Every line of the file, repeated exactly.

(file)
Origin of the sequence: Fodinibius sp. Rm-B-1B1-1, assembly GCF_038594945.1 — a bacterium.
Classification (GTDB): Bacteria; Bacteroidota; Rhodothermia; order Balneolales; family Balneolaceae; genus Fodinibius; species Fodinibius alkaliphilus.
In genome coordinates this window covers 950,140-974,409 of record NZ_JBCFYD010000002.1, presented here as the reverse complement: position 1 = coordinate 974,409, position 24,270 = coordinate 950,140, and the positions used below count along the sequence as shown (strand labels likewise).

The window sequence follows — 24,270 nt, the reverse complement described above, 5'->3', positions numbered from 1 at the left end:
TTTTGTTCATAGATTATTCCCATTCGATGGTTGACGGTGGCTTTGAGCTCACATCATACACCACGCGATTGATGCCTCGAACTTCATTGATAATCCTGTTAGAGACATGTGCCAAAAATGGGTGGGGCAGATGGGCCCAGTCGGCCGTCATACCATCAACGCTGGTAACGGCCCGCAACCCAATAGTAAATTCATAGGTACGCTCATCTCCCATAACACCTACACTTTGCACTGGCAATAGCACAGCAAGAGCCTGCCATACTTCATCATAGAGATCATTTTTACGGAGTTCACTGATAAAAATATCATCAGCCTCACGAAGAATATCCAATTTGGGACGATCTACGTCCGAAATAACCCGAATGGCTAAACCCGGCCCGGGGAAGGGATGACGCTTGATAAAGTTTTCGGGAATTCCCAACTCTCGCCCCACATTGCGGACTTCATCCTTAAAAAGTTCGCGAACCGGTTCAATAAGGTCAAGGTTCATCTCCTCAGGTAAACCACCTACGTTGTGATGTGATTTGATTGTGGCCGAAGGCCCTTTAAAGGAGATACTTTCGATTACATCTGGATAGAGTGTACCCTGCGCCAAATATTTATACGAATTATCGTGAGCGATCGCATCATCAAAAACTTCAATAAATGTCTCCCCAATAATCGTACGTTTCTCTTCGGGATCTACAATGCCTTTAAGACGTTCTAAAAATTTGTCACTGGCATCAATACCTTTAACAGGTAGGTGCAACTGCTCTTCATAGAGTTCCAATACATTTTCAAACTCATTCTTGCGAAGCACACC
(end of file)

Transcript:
Origin of the sequence: Fodinibius sp. Rm-B-1B1-1, assembly GCF_038594945.1 — a bacterium.
Classification (GTDB): Bacteria; Bacteroidota; Rhodothermia; order Balneolales; family Balneolaceae; genus Fodinibius; species Fodinibius alkaliphilus.
In genome coordinates this window covers 950,140-974,409 of record NZ_JBCFYD010000002.1, presented here as the reverse complement: position 1 = coordinate 974,409, position 24,270 = coordinate 950,140, and the positions used below count along the sequence as shown (strand labels likewise).

The window sequence follows — 24,270 nt, the reverse complement described above, 5'->3', positions numbered from 1 at the left end:
TTTTGTTCATAGATTATTCCCATTCGATGGTTGACGGTGGCTTTGAGCTCACATCATACACCACGCGATTGATGCCTCGAACTTCATTGATAATCCTGTTAGAGACATGTGCCAAAAATGGGTGGGGCAGATGGGCCCAGTCGGCCGTCATACCATCAACGCTGGTAACGGCCCGCAACCCAATAGTAAATTCATAGGTACGCTCATCTCCCATAACACCTACACTTTGCACTGGCAATAGCACAGCAAGAGCCTGCCATACTTCATCATAGAGATCATTTTTACGGAGTTCACTGATAAAAATATCATCAGCCTCACGAAGAATATCCAATTTGGGACGATCTACGTCCGAAATAACCCGAATGGCTAAACCCGGCCCGGGGAAGGGATGACGCTTGATAAAGTTTTCGGGAATTCCCAACTCTCGCCCCACATTGCGGACTTCATCCTTAAAAAGTTCGCGAACCGGTTCAATAAGGTCAAGGTTCATCTCCTCAGGTAAACCACCTACGTTGTGATGTGATTTGATTGTGGCCGAAGGCCCTTTAAAGGAGATACTTTCGATTACATCTGGATAGAGTGTACCCTGCGCCAAATATTTATACGAATTATCGTGAGCGATCGCATCATCAAAAACTTCAATAAATGTCTCCCCAATAATCGTACGTTTCTCTTCGGGATCTACAATGCCTTTAAGACGTTCTAAAAATTTGTCACTGGCATCAATACCTTTAACAGGTAGGTGCAACTGCTCTTCATAGAGTTCCAATACATTTTCAAACTCATTCTTGCGAAGCACACC